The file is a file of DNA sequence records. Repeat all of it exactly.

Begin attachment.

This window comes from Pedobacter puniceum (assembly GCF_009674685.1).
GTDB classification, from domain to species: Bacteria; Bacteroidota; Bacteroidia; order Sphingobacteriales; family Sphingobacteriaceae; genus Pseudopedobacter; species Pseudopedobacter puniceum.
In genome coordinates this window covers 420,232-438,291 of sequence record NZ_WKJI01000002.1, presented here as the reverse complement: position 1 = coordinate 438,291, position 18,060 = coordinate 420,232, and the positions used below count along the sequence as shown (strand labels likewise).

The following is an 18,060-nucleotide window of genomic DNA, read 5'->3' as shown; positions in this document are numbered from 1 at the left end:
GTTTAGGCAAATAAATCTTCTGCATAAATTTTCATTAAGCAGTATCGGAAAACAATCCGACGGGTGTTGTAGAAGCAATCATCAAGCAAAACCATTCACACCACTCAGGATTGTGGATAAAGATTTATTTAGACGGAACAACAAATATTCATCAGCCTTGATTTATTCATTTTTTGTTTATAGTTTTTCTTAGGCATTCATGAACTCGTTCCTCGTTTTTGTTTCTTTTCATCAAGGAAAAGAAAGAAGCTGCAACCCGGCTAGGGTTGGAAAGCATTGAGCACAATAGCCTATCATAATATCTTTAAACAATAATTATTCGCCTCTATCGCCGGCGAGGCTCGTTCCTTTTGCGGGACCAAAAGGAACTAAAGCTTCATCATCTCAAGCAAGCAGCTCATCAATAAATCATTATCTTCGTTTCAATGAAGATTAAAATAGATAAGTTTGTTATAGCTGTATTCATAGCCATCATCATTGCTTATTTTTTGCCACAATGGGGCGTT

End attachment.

This window comes from Pedobacter puniceum (assembly GCF_009674685.1).
GTDB classification, from domain to species: Bacteria; Bacteroidota; Bacteroidia; order Sphingobacteriales; family Sphingobacteriaceae; genus Pseudopedobacter; species Pseudopedobacter puniceum.
In genome coordinates this window covers 420,232-438,291 of sequence record NZ_WKJI01000002.1, presented here as the reverse complement: position 1 = coordinate 438,291, position 18,060 = coordinate 420,232, and the positions used below count along the sequence as shown (strand labels likewise).

The following is an 18,060-nucleotide window of genomic DNA, read 5'->3' as shown; positions in this document are numbered from 1 at the left end:
GTTTAGGCAAATAAATCTTCTGCATAAATTTTCATTAAGCAGTATCGGAAAACAATCCGACGGGTGTTGTAGAAGCAATCATCAAGCAAAACCATTCACACCACTCAGGATTGTGGATAAAGATTTATTTAGACGGAACAACAAATATTCATCAGCCTTGATTTATTCATTTTTTGTTTATAGTTTTTCTTAGGCATTCATGAACTCGTTCCTCGTTTTTGTTTCTTTTCATCAAGGAAAAGAAAGAAGCTGCAACCCGGCTAGGGTTGGAAAGCATTGAGCACAATAGCCTATCATAATATCTTTAAACAATAATTATTCGCCTCTATCGCCGGCGAGGCTCGTTCCTTTTGCGGGACCAAAAGGAACTAAAGCTTCATCATCTCAAGCAAGCAGCTCATCAATAAATCATTATCTTCGTTTCAATGAAGATTAAAATAGATAAGTTTGTTATAGCTGTATTCATAGCCATCATCATTGCTTATTTTTTGCCACAATGGGGCGTT